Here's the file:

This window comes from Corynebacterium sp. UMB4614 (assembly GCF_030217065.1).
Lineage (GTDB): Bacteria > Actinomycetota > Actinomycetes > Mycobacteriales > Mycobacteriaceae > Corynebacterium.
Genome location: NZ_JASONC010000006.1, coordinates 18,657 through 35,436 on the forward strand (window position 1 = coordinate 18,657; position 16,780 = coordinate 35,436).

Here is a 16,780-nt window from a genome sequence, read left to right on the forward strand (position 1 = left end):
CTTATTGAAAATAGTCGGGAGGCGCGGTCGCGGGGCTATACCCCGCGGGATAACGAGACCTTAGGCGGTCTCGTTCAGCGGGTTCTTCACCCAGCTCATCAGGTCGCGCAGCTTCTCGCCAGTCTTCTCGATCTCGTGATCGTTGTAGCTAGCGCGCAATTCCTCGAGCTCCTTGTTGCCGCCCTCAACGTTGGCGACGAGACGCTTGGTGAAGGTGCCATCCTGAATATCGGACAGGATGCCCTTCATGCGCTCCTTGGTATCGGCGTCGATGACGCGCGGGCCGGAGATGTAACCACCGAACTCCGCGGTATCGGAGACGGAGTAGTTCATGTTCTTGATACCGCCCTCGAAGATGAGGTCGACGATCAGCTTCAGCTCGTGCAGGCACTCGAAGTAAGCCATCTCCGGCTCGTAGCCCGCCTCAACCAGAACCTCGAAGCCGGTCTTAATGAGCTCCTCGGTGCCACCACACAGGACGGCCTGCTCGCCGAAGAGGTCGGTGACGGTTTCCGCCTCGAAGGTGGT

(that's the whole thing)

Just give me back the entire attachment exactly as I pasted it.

This window comes from Corynebacterium sp. UMB4614 (assembly GCF_030217065.1).
Lineage (GTDB): Bacteria > Actinomycetota > Actinomycetes > Mycobacteriales > Mycobacteriaceae > Corynebacterium.
Genome location: NZ_JASONC010000006.1, coordinates 18,657 through 35,436 on the forward strand (window position 1 = coordinate 18,657; position 16,780 = coordinate 35,436).

Here is a 16,780-nt window from a genome sequence, read left to right on the forward strand (position 1 = left end):
CTTATTGAAAATAGTCGGGAGGCGCGGTCGCGGGGCTATACCCCGCGGGATAACGAGACCTTAGGCGGTCTCGTTCAGCGGGTTCTTCACCCAGCTCATCAGGTCGCGCAGCTTCTCGCCAGTCTTCTCGATCTCGTGATCGTTGTAGCTAGCGCGCAATTCCTCGAGCTCCTTGTTGCCGCCCTCAACGTTGGCGACGAGACGCTTGGTGAAGGTGCCATCCTGAATATCGGACAGGATGCCCTTCATGCGCTCCTTGGTATCGGCGTCGATGACGCGCGGGCCGGAGATGTAACCACCGAACTCCGCGGTATCGGAGACGGAGTAGTTCATGTTCTTGATACCGCCCTCGAAGATGAGGTCGACGATCAGCTTCAGCTCGTGCAGGCACTCGAAGTAAGCCATCTCCGGCTCGTAGCCCGCCTCAACCAGAACCTCGAAGCCGGTCTTAATGAGCTCCTCGGTGCCACCACACAGGACGGCCTGCTCGCCGAAGAGGTCGGTGACGGTTTCCGCCTCGAAGGTGGT